[2009] Muramasa: The Demon Blade

19 Dec

The developers behind games like Metal Gear Solid 4 and Final Fantasy XIII must have contemplated suicide when they discovered that perhaps the best looking game of all time, Muramasa: The Demon Blade, is exclusive to the Wii. Perhaps the only thing that saved their lives was the fact that Muramasa‘s graphical style and placement on the Wii are both marketing stunts designed to generate interest in an otherwise niche game.

Muramasa‘s painted backgrounds and elaborate sprites, combined with Japanese voice acting and music, result in a gorgeous video game experience. I shouldn’t have enjoyed the game, though, because it also combined repetitive beat ’em up gameplay with unintuitive JRPG elements to create a mindless video game experience. Once you understand the mechanics behind the game, however, Muramasa becomes the perfect kind of mindless a good video game should be. The story makes no damn sense, at least not to anyone who didn’t grow up with or study Japanese history and mythology, and you do little more than run back and forth while button mashing, but it’s all very addicting. The entire experience is devoid of motion controls, and that’s what got me asking “Why the Wii?”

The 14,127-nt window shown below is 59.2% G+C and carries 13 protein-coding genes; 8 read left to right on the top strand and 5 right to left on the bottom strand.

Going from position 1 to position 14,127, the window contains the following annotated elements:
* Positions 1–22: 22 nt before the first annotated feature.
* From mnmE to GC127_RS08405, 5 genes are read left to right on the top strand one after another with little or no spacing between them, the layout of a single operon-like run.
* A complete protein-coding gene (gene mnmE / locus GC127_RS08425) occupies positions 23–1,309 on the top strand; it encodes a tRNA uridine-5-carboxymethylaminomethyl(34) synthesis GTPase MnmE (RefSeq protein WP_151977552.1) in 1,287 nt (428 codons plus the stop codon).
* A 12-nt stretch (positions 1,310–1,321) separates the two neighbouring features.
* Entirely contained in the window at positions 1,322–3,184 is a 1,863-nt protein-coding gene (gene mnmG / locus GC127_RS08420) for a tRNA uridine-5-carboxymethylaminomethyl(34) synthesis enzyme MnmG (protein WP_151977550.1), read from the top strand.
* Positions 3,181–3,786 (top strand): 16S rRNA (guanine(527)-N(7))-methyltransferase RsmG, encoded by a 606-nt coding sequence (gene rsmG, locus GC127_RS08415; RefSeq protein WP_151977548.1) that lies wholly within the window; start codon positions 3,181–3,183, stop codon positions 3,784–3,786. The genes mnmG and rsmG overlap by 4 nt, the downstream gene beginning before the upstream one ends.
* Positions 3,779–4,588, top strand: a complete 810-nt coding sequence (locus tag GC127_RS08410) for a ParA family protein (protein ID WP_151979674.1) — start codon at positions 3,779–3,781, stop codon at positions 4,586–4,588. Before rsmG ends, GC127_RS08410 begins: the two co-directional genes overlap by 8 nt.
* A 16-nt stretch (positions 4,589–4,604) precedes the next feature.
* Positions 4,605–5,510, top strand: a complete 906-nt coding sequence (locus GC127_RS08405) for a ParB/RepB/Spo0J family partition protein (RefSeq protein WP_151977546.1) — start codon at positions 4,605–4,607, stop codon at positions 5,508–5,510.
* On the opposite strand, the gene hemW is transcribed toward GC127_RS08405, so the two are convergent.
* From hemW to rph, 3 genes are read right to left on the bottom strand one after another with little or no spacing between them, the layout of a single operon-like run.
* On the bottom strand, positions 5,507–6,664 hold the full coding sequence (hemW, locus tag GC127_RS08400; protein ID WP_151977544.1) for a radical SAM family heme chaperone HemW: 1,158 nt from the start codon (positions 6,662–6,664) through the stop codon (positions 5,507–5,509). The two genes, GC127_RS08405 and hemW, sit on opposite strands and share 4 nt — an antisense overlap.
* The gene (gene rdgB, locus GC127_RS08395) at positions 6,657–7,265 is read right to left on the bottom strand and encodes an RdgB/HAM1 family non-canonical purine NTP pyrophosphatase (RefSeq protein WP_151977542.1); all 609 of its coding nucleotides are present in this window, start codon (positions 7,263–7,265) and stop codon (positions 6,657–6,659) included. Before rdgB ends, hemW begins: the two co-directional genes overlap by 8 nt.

The answer is pretty obvious. Smart developers must work around the Wii’s graphical limitations if they want to stand out among the system’s vast library of games. They typically do this by utilizing unique art styles, like with MadWorld, but occasionally make a project of attempting to push the hardware to its limit, like with The Conduit. While the latter failed in it’s attempts to look good, the former succeeded. What Muramasa and MadWorld also had above other Wii titles were unique gimmicks. Muramasa had its distinct JRPG mechanics and MadWorld had stylized, over-the-top violence, two elements sorely missed on the platform by the ignored “hardcore” audience.

So, while both would have been noticed on other platforms, neither would have garnered the attention of consumers and the gaming blogs had they not been developed exclusively for the Wii where people were starved for what the two games appeared to be on the surface. The Conduit even managed to become a hot topic throughout the community, entirely because it was a Wii exclusive. It would have been completely ignored had it been released on the 360 or PS3.

I did enjoy both Muramasa and MadWorld (too short, unfortunately), but I’m not sure this is how a video game platform should work. Is it better to be able to occasionally get the games you want and be consciously aware of how you appreciate each one , or is it better to be consistently satisfied but unaware of how lucky you are to have so many games developed just for you? Given the way Nintendo has been running its business the last few years, I would say the second option is best because, when it’s obvious the company only cares about the cash of its newer, non-traditional audience, why should it care whether or not its older, loyal fans appreciate its work?


One Response to “[2009] Muramasa: The Demon Blade”

  1. Klara Patolot April 20, 2010 at 5:24 AM #

    i loves the wii mote plus. We’ve enjoyed Cook or be cooked almost constantly since we got the motionplus. What games are your favourite?

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